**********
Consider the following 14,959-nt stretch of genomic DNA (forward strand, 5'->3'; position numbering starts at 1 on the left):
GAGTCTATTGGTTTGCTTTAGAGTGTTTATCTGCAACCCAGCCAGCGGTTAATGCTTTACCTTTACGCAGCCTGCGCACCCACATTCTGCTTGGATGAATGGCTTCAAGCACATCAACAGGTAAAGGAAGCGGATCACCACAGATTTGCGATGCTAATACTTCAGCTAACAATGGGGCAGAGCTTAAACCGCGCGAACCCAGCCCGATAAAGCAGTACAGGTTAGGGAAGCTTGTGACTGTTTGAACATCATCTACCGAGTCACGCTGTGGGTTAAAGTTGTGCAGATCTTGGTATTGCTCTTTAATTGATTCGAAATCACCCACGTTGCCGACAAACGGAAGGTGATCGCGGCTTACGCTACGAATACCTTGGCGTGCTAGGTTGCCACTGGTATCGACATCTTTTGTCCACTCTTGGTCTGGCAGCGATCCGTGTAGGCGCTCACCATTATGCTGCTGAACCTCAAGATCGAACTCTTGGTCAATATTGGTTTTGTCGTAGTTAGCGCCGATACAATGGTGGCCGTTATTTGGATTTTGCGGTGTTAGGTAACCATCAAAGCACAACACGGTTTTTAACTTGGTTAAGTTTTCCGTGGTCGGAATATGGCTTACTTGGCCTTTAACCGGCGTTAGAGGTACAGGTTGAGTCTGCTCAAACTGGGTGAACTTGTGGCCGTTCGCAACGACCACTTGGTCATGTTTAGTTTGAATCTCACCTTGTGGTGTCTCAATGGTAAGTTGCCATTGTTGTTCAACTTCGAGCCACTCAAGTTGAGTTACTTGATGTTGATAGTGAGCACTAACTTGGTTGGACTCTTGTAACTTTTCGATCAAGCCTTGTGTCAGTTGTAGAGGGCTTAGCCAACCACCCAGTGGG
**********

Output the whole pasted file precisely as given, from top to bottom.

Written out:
Consider the following 14,959-nt stretch of genomic DNA (forward strand, 5'->3'; position numbering starts at 1 on the left):
GAGTCTATTGGTTTGCTTTAGAGTGTTTATCTGCAACCCAGCCAGCGGTTAATGCTTTACCTTTACGCAGCCTGCGCACCCACATTCTGCTTGGATGAATGGCTTCAAGCACATCAACAGGTAAAGGAAGCGGATCACCACAGATTTGCGATGCTAATACTTCAGCTAACAATGGGGCAGAGCTTAAACCGCGCGAACCCAGCCCGATAAAGCAGTACAGGTTAGGGAAGCTTGTGACTGTTTGAACATCATCTACCGAGTCACGCTGTGGGTTAAAGTTGTGCAGATCTTGGTATTGCTCTTTAATTGATTCGAAATCACCCACGTTGCCGACAAACGGAAGGTGATCGCGGCTTACGCTACGAATACCTTGGCGTGCTAGGTTGCCACTGGTATCGACATCTTTTGTCCACTCTTGGTCTGGCAGCGATCCGTGTAGGCGCTCACCATTATGCTGCTGAACCTCAAGATCGAACTCTTGGTCAATATTGGTTTTGTCGTAGTTAGCGCCGATACAATGGTGGCCGTTATTTGGATTTTGCGGTGTTAGGTAACCATCAAAGCACAACACGGTTTTTAACTTGGTTAAGTTTTCCGTGGTCGGAATATGGCTTACTTGGCCTTTAACCGGCGTTAGAGGTACAGGTTGAGTCTGCTCAAACTGGGTGAACTTGTGGCCGTTCGCAACGACCACTTGGTCATGTTTAGTTTGAATCTCACCTTGTGGTGTCTCAATGGTAAGTTGCCATTGTTGTTCAACTTCGAGCCACTCAAGTTGAGTTACTTGATGTTGATAGTGAGCACTAACTTGGTTGGACTCTTGTAACTTTTCGATCAAGCCTTGTGTCAGTTGTAGAGGGCTTAGCCAACCACCCAGTGGG